Trading places – swapping the tropical rainforests of Borneo for the UK's lost temperate rainforests

Updated: Sep 1

Cam Goodhead is a Masters by Research student for Dr Kimberley Hockings, working in collaboration with Borneo Nature Foundation to research Bornean orangutan nesting behaviour and the use of drones to survey orangutans in the peat-swamp forests of Central Kalimantan. You can follow him as @CamGoodhead on Twitter and @CamWildPhotography on Instagram.

In the depths of Cornish temperate rainforest - Photo by Cam Goodhead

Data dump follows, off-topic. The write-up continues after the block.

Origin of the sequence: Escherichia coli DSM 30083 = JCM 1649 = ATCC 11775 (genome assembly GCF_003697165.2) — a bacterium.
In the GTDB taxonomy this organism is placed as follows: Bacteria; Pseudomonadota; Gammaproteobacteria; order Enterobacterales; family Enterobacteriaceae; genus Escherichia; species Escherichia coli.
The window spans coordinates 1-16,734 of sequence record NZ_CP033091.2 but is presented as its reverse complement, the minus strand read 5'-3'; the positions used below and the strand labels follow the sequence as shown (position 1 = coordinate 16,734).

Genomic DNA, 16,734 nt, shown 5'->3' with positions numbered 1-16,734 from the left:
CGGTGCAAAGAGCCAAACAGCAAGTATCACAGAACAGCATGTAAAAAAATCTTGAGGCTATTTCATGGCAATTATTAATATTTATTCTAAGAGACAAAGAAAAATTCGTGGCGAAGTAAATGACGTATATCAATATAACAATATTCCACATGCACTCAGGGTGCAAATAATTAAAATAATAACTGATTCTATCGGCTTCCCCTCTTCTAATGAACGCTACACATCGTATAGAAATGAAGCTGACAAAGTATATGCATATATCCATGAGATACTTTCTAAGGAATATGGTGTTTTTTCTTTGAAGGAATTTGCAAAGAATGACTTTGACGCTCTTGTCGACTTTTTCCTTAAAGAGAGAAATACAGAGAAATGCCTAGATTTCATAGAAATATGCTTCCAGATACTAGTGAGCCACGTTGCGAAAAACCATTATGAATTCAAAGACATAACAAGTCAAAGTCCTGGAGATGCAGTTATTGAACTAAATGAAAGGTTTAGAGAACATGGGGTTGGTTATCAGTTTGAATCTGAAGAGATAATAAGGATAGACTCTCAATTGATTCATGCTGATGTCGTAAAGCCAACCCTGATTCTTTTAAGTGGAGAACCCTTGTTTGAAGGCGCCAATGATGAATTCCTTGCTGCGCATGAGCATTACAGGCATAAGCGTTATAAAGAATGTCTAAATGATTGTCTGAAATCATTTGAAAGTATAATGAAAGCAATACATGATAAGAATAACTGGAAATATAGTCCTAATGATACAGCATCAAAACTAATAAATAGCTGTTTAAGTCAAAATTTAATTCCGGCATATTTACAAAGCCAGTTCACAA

For researchers working at foreign field sites, it’s fair to say the past two years have been far from easy. For my Masters by Research degree, I was supposed to be focusing on the use of drones for surveying Bornean orangutans in the tropical peat-swamp rainforests of Central Kalimantan. Sadly, after having my first proper fieldwork season in Borneo cut extremely short by the onset of the COVID-19 pandemic, over the past two years I have had to be continuously evaluating and re-evaluating research plans, ideas, and general life choices. In the end, I realised that despite my mid-2020 optimism (or naivety) in thinking that things would surely sort themselves out fairly quickly (spoiler alert – they didn’t), it was still looking unlikely that I would be able to make it out to Borneo in the foreseeable future. I made the tough decision to instead postpone my Masters for a year and attempt to get some experience working in UK conservation instead.